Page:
146

I want to print the second last column or field in awk. The number of fields is variable. I know that I should be able to use $NF but not sure how it can be used.

And this does not seem to work:

awk ' { print ( $NF-- )  } '
  • 10
    NF is the last field index, $NF is the value of the last field – glenn jackman Jan 19 '10 at 21:00
  • that makes sense now. thats why the dollar outside the parenthesis works I suppose – Brian G Feb 11 '10 at 17:09
245
awk '{print $(NF-1)}'

Should work

  • 1
    This does not work for me. I get "title:5: command not found: NF-1" in awk 3.1.8 under Ubuntu. – Gurgeh May 2 '12 at 11:20
  • 8
    @Gurgeh: mind the '! – kay May 6 '12 at 20:21
  • 3
    I would avoid the pre/post decrement to make sure you don't change the value of $NF – Gregory Patmore Feb 25 '15 at 16:32
  • This breaks if you try to get the third last field like awk -F '.' '{print $(NF-2)}' – gies0r Jun 6 '18 at 8:01
  • @Gurgeh: This happens because $(..) invokes a command in a subshell depending on which shell you're using. You can work around this by using $ (NF-1) instead of $(NF-1). – wting Oct 14 '18 at 16:16
21

Small addition to Chris Kannon' accepted answer: only print if there actually is a second last column.

(
echo       | awk 'NF && NF-1 { print ( $(NF-1) ) }'
echo 1     | awk 'NF && NF-1 { print ( $(NF-1) ) }'
echo 1 2   | awk 'NF && NF-1 { print ( $(NF-1) ) }'
echo 1 2 3 | awk 'NF && NF-1 { print ( $(NF-1) ) }'
)
12

It's simplest:

 awk '{print $--NF}' 

The reason the original $NF-- didn't work is because the expression is evaluated before the decrement, whereas my prefix decrement is performed before evaluation.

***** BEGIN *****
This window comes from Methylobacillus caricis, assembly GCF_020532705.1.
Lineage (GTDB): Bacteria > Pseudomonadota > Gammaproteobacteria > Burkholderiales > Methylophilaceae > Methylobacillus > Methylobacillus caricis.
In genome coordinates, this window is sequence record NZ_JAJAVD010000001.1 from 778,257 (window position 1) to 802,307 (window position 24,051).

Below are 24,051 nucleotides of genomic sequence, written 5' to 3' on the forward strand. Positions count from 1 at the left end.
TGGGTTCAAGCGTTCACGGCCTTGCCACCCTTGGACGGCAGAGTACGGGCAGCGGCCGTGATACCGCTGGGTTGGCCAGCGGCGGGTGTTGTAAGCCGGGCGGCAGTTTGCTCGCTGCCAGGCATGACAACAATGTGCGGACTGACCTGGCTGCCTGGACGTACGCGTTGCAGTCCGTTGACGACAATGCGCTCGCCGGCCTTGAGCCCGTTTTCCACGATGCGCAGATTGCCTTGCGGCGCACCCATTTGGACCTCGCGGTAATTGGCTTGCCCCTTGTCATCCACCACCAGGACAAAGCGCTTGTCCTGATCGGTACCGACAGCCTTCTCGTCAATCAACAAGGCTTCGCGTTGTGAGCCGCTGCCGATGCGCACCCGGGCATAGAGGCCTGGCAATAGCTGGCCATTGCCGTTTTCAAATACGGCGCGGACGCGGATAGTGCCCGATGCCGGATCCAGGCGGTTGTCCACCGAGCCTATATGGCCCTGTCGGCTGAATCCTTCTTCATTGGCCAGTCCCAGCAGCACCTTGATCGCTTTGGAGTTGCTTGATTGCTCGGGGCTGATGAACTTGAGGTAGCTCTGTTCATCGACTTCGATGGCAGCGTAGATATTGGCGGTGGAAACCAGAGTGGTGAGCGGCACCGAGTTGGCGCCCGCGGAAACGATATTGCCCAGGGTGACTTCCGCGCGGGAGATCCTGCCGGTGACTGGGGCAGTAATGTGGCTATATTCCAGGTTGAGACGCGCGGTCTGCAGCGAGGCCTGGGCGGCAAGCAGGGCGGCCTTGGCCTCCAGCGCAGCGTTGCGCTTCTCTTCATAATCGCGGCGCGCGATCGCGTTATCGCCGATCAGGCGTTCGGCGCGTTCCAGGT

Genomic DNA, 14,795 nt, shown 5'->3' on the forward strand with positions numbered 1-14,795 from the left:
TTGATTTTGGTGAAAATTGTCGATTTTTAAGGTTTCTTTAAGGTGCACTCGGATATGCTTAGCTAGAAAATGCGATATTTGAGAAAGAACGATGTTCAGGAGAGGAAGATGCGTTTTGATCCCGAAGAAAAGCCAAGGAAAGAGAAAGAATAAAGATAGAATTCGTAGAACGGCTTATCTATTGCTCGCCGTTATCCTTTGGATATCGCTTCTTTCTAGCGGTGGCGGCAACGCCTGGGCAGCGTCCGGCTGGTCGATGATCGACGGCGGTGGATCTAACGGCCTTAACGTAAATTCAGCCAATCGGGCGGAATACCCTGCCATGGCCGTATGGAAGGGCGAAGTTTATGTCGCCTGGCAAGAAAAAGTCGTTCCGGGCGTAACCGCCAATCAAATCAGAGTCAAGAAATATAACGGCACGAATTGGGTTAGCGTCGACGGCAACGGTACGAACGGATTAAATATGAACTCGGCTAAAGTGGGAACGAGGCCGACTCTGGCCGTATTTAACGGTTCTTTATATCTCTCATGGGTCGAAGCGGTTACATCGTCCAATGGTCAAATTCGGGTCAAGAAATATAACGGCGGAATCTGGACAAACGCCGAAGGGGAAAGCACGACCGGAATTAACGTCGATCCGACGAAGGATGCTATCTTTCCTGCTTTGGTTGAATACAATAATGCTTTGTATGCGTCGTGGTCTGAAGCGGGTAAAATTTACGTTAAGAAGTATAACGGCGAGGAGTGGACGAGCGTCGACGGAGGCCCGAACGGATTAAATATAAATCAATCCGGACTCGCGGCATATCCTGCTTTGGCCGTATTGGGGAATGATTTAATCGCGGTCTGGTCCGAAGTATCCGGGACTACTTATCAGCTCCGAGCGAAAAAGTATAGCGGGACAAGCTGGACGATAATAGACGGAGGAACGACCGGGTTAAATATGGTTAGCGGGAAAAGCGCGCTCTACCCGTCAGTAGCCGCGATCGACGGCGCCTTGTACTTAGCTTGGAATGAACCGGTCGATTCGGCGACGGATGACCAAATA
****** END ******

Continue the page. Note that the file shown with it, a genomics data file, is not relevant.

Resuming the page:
9
awk ' { print ( $(NF-1) ) }' file
4

You weren't far from the result! This does it:

awk '{NF--; print $NF}' file

This decrements the number of fields in one, so that $NF contains the former penultimate.

Test

Let's generate some numbers and print them on groups of 5:

$ seq 12 | xargs -n5
1 2 3 4 5
6 7 8 9 10
11 12

Let's print the penultimate on each line:

$ seq 12 | xargs -n5 | awk '{NF--; print $NF}'
4
9
11
3

Perl solution similar to Chris Kannon's awk solution:

perl -lane 'print $F[$#F-1]' file

These command-line options are used:

  • n loop around every line of the input file, do not automatically print every line

  • l removes newlines before processing, and adds them back in afterwards

  • a autosplit mode – split input lines into the @F array. Defaults to splitting on whitespace

  • e execute the perl code

The @F autosplit array starts at index [0] while awk fields start with $1.
$#F is the number of elements in @F

  • 1
    or use the negative indexing already provided by perl... $F[-2] – Sundeep Sep 28 '17 at 4:49
2

Did you tried to start from right to left by using the rev command ? In this case you just need to print the 2nd column:

seq 12 | xargs -n5 | rev | awk '{ print $2}' | rev
4
9
11
0

If you have many columns and want to print all but not the three cloumns in the last, then this might help

awk '{ $NF="";$(NF-1)="";$(NF-2)="" ; print $0 }'

0

First decrements the value and then print it -

awk ' { print $(--NF)}' file

OR

rev file|cut -d ' ' -f2|rev

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